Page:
Here comes Prime Music, a free service for Amazon Prime subscribers with over a million songs available for streaming and cached download. Amazon Prime was already an amazing deal—perhaps the best in all of tech—and today, it's getting even better.
Like free two-day shipping and Prime Instant Video, Prime Music will be one of the services included with your £79 per year Prime membership. It'll work on your computer, through new Amazon Music apps on Android and iOS, and baked directly into the Music tab of the Kindle Fire HD and HDX. The old Cloud Player app for iOS and Android will now be consolidated with the new service. In addition to streaming music over Wi-Fi or a data connection, you'll be able to download the songs for playback when you're not connected.
Unlike Spotify or Beats Music, Prime Music won't aim to be an exhaustive catalogue of songs, but rather just an attractive selection of stuff you might want to listen to. It'll be lacking some deep cuts, but that might not be the end of the world seeing as nobody listens to much of the music on services with 20 million-plus songs.
What will Amazon have? The company locked down two out of three major labels for its service (Warner and Sony but not Universal) as well as a handful of indies. In recent weeks we'd heard reports that the service would get new music six months after release, but according to Amazon's VP for Digital Music Steve Boom, the focus will be on popularity rather than street date. You won't necessarily find the latest hits the day they come out, but you'll find a lot of music that's in the Top 100. In a briefing earlier this week, Boom admitted that this characterisation was a little nebulous, so we'll have to wait until the service rolls out today to see what's available and what's not. From a list provided by Amazon, there'll be a lot big names like Shakira, Beyonce, Alicia Keys, etc.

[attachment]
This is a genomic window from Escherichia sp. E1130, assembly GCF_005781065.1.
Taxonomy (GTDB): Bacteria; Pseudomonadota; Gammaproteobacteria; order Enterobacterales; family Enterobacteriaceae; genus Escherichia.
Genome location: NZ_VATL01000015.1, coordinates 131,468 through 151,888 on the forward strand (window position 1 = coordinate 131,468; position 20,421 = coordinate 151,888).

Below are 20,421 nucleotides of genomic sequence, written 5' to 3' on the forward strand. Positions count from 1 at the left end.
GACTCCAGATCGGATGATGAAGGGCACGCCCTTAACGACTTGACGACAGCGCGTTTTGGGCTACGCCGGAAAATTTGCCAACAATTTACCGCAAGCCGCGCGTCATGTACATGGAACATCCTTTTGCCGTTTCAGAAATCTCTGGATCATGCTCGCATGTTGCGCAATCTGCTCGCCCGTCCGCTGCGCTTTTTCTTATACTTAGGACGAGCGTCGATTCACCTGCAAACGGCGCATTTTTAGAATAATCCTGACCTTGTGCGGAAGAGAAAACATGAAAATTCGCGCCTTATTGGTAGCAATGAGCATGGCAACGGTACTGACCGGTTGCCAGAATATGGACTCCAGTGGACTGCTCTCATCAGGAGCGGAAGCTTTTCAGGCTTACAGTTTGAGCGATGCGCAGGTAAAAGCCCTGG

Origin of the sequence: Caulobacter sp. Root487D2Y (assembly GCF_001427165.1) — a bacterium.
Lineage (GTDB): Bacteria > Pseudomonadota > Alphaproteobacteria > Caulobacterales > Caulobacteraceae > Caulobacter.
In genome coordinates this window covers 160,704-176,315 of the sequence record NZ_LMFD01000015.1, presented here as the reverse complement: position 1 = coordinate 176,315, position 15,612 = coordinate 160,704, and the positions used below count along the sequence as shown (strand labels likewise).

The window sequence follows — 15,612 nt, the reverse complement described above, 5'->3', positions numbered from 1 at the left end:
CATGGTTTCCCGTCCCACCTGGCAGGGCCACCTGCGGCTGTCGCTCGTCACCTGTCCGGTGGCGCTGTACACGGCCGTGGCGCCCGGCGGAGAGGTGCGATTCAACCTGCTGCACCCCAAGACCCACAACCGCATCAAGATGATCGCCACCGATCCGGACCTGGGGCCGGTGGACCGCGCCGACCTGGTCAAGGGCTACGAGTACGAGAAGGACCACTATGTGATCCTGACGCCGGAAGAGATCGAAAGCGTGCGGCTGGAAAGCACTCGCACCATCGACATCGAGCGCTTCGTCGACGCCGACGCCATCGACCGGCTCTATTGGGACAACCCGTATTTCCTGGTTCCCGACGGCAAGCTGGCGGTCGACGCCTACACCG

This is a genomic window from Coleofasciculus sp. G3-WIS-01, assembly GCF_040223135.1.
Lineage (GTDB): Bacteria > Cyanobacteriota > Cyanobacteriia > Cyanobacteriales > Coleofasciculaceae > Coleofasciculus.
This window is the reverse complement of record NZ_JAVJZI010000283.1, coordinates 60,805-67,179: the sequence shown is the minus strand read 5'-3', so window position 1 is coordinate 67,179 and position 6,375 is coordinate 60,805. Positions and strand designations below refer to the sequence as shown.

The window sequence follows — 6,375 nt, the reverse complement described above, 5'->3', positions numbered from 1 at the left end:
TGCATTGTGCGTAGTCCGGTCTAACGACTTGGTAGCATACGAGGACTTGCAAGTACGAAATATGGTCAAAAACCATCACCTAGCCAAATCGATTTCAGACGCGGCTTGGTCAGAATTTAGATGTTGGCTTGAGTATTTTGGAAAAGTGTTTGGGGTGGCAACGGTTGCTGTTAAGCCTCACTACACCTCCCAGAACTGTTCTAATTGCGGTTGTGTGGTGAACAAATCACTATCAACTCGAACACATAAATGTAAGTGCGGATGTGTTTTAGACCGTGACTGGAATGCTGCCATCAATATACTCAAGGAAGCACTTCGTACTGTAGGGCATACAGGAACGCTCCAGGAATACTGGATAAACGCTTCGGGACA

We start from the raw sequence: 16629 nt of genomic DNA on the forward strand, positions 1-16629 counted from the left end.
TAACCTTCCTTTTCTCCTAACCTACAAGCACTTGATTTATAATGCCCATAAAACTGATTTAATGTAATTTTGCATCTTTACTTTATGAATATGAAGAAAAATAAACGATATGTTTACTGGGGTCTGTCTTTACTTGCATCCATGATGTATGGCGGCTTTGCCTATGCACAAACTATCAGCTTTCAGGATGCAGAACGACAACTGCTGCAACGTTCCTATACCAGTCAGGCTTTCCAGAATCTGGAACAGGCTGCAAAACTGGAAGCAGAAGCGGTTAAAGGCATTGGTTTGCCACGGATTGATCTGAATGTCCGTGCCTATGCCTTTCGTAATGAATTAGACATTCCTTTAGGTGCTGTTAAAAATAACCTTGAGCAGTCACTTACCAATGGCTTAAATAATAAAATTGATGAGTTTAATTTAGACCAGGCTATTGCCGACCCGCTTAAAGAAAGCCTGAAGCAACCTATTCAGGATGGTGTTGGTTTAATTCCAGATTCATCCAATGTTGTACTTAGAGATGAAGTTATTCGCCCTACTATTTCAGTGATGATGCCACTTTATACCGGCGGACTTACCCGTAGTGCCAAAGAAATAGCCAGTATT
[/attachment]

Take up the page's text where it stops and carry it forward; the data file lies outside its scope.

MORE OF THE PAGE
Licensing negotiations, according to sources, have been tricky. They're claimed to have started six months ago, but were "slowed by disagreements over financial terms." Perhaps unsurprisingly at this point, it was felt that Amazon wasn't offering enough.
The sources explained that Amazon offered a share in a $5 million royalty pool, divided as it saw fit, to smaller music labels; larger ones were presented with one-off payments for a year of access to certain titles. Sony and Warner Music are both reported to have signed such deals.
The service will also seek to integrate the music you already in a number of ways. Naturally Amazon will use the its massive vault of data to make recommendations for related music you might be interested it. On top of that, if you have one song by an artist in your Cloud Player, Amazon will help you add the rest of an album or catalogue by that same artist to your collection with just a click. As with items in Amazon's video catalog, stuff that's available in Prime Music will be signalled with a little blue sash.
Amazon has also hired a team of music experts to curate a long list of playlists with both thematic and genre focus, including "Bollywood Lounge Grooves," "Pre-Party: R&B for Getting Glam," and "Road Tripping with the Kids." And maybe even one you want to listen to.
At this point, I've only seen a very brief demo of Prime Music in action, but the implementation seems very familiar to anyone who has used Amazon's other services. It's definitely not the most extensive music collection out there, but one million songs is a formidable catalogue that will give a lot of people what they want from a music service without having to pay a penny more for their Amazon Prime.